1. Scientific cooperation

Although EFSA is independent in its scientific advice, it is not isolated. The challenges that we collectively face in relation to, for example, innovation in food production technology, an increasingly globalised food chain, changes in consumer behaviour and perception, climate change and the identification of emerging risks can only be met through cooperation and the intelligent use and sharing of resources, data and expertise.

We rely on institutions across Europe, in particular national food safety agencies, to make their experts available for EFSA’s work and one of our priorities is to ensure that those experts are given as much support as possible to enable them to fulfil their crucial role in the European food safety system.

Guided by EFSA‘s Advisory Forum, where the 27 national food safety agencies are represented, and by our Strategy on Networking and Cooperation, EFSA has built networks of experts, organisations and national authorities and we are strengthening our cooperation agreements with third countries to ensure that we are fully engaged in global risk assessment activities.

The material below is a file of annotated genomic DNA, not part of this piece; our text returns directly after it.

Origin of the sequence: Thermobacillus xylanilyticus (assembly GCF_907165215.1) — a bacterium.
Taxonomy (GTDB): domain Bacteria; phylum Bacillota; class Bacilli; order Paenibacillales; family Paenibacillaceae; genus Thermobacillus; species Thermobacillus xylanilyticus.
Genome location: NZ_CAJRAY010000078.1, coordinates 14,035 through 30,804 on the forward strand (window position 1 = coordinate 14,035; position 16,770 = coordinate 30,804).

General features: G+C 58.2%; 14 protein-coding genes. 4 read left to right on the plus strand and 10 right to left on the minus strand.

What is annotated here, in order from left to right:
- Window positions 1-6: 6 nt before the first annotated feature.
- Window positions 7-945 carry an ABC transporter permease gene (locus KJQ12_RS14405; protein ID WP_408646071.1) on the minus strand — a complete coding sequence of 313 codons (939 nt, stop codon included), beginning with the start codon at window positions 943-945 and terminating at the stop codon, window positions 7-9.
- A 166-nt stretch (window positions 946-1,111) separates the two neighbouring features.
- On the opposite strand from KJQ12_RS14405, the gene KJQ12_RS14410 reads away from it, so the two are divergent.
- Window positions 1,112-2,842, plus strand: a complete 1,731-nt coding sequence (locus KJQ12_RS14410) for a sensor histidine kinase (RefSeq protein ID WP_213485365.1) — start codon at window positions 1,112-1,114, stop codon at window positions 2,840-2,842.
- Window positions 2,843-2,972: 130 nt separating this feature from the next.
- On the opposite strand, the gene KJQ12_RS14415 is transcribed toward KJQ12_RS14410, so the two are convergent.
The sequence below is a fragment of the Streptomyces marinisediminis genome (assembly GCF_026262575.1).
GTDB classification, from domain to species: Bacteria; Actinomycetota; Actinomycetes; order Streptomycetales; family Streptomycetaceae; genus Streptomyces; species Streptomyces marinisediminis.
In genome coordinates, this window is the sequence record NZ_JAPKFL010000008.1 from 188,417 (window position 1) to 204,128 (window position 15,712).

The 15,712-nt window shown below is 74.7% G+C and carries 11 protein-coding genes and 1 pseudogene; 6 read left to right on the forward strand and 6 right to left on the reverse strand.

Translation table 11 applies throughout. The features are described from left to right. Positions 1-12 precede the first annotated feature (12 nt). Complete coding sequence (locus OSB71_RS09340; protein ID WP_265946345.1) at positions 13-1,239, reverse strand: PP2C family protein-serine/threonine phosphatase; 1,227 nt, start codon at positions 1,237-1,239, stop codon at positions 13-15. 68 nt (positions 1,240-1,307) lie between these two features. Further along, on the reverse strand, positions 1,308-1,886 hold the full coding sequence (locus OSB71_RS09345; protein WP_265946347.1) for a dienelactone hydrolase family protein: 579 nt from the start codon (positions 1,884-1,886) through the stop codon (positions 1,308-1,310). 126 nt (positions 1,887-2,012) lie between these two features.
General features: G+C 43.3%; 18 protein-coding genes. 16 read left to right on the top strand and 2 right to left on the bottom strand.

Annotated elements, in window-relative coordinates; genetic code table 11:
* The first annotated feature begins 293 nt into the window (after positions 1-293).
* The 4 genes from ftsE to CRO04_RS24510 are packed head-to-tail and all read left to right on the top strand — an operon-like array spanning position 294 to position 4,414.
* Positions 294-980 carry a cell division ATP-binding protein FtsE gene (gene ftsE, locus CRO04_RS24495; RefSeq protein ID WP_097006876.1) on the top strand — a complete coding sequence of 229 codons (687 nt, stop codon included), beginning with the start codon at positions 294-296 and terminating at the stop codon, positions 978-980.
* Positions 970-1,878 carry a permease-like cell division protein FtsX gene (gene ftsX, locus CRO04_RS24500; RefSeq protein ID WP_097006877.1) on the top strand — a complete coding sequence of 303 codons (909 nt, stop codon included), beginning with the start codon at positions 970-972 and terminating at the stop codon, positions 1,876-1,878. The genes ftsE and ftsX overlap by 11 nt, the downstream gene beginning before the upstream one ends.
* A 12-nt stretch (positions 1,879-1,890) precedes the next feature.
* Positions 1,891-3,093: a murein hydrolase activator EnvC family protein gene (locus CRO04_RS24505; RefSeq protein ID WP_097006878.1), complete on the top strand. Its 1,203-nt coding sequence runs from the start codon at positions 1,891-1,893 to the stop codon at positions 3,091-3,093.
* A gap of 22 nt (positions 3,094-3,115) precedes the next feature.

EFSA, via Article 36 of its Founding Regulation, cooperates with national competent organisations that can assist it in its work. The public institutions that qualify for Article 36 grants carry out a variety of scientific tasks, in particular preparatory work for opinions and data collection. In addition, science-based research organisations are contracted via public procurement to carry out scientific work on EFSA’s behalf. The total amount spent on both activities will reach €7.5 million in 2009.

But I believe that we are only at the beginning of this process and that the current global economic crisis provides a timely reminder to all of us to refocus our attention on cooperation. With many demands on precious public resources it is imperative that we use that resource wisely, eliminating duplication, sharing data and expertise wherever possible.

  1. Conclusion

In conclusion, I would like to thank the Czech Presidency once again for the opportunity to co-organise this prestigious event and to address you today. We will closely follow the debate and the conclusions from this important conference.

I wish this meeting every success. Thank you for your kind attention.